After winning the Tony for Best Original Score at Sunday’s awards show, the 36-year-old Broadway superstar delivered his acceptance speech in the form of a poem. "I’m not freestyling, I’m too old," Miranda told the audience as he took the stage. "I wrote you a sonnet instead."
In the emotional verse, Miranda praised his wife, Vanessa Nadal, sharing, "My wife’s the reason anything gets done. She nudges me towards promise by degrees. She is a perfect symphony of one.”
Miranda also went on to share his love for the couple's 19-month-old son, Sebastian, referring to him as Nadal's "most beautiful reprise."
"We live through times when hate and fear seem stronger. We rise and fall and light from dying embers remembrance that hope and love last forever," he continued. "Love is love is love is love is love is love is love is love cannot be killed or swept aside."
Miranda addressed his sonnet backstage in the media room after the ceremony, revealing that he "hadn't written anything going into today."
"I hadn't heard about the day's events until after our Tony rehearsal," Miranda explained. "I'd always had this time between rehearsal and tonight to think about what I'd say if I was lucky enough to be called up, and it sort of informed all of it."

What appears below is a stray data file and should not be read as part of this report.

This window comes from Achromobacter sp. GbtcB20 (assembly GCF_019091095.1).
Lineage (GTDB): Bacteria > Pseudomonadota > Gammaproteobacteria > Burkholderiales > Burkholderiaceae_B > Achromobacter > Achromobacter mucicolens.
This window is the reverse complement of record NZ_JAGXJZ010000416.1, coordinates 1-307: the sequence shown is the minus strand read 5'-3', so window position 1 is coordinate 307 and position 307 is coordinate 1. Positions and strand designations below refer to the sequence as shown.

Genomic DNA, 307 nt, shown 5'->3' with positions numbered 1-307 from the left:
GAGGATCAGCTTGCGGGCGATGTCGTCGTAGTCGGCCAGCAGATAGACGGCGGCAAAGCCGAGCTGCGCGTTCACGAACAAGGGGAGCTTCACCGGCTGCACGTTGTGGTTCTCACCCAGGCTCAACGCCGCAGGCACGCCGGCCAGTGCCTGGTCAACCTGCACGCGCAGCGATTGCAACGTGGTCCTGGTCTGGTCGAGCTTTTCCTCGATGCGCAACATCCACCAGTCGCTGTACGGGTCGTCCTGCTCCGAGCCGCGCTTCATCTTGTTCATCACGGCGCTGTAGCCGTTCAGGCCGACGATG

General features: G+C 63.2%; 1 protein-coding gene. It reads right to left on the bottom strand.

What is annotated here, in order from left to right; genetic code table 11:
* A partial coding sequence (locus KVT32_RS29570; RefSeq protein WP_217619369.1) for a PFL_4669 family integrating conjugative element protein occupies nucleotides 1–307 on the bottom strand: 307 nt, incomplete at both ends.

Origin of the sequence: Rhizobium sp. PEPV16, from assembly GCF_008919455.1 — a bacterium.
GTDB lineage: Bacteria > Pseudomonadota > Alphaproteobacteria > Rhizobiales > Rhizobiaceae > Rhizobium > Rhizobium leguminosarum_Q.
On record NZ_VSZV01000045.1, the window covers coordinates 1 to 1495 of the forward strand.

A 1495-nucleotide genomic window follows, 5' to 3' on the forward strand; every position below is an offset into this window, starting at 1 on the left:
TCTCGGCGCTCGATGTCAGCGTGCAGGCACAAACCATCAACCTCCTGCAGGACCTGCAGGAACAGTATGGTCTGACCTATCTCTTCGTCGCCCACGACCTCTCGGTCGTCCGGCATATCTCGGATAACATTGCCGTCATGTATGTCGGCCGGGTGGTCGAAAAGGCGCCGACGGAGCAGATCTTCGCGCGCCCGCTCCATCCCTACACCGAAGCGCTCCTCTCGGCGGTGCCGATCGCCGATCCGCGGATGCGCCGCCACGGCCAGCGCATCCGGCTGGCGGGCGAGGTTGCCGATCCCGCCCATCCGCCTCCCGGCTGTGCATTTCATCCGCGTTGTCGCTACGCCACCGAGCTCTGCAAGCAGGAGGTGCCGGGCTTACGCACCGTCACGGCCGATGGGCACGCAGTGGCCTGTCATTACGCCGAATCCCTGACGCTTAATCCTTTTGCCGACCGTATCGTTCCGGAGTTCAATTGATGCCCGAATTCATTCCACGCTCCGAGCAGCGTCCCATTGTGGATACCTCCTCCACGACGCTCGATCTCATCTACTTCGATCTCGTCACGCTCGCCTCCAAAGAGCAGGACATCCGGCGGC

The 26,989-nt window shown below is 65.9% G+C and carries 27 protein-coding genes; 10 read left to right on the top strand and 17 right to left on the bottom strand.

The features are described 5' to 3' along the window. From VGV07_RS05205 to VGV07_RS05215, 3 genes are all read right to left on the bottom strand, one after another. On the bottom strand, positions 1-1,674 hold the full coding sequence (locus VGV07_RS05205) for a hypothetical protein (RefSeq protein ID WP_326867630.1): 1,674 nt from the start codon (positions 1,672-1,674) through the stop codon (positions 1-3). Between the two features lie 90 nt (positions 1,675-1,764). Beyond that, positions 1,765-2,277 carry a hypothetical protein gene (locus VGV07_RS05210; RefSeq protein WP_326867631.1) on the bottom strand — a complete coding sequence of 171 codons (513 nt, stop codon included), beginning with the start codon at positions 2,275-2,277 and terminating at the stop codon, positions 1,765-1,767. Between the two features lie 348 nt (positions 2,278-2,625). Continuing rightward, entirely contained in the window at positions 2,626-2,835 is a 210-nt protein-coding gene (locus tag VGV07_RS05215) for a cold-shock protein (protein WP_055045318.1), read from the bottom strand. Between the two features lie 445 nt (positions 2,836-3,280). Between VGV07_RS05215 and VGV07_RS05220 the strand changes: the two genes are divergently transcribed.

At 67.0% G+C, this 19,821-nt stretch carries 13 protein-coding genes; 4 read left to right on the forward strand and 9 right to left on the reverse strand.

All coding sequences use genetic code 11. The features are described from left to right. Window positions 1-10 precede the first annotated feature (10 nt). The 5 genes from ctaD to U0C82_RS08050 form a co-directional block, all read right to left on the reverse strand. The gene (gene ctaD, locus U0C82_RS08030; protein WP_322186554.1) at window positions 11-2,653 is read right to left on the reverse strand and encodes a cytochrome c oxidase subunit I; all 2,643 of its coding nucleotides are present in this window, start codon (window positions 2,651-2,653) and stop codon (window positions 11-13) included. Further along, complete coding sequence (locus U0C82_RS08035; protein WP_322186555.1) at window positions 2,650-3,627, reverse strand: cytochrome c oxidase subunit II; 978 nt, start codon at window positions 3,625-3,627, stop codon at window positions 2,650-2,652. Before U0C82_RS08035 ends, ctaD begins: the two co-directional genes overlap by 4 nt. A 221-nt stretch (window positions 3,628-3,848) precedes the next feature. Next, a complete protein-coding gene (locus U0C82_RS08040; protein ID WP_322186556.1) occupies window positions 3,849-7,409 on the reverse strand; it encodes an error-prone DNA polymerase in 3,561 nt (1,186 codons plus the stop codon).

Miranda added, "We live in this world where beautiful and horrible things exist at the same time and often on the same day.
"There are so many names I wrote down today to thank, but I hope they will forgive me if I bring in a dose of true reality: what happened today in Orlando," Langella said onstage, as his voice shook with emotion.
"I found some words that I think will mean more to you than a litany of names," the veteran actor shared, before reading off a note card he pulled from his jacket pocket. "When something bad happens, we have three choices: We let it define us, we let it destroy us, or we let it strengthen us."
"Today in Orlando, we had a hideous dose of reality, and I urge you, Orlando, to be strong," he continued. "Because I'm standing in a room full of the most generous human beings on Earth, and we will be with you every step of the way. Thank you."
After the show, Langella spoke to the press backstage, where he said that he "tore up the original speech" that he was going to deliver because, "I just felt I had to say something about it."
He also discussed his feelings upon hearing the news of the tragedy, describing his emotional reactions as those of "disgust, anger and tremendous pain."
"I’m now a 78-year-old man, so I react to things far more profoundly than I did when I was [younger]," he added.
"If art is what fights tragedy, if art is what fights the void, if art is what helps us make sense of violence and random acts of cowardice and killing, then tonight's important, it's important for us to celebrate those things," he added.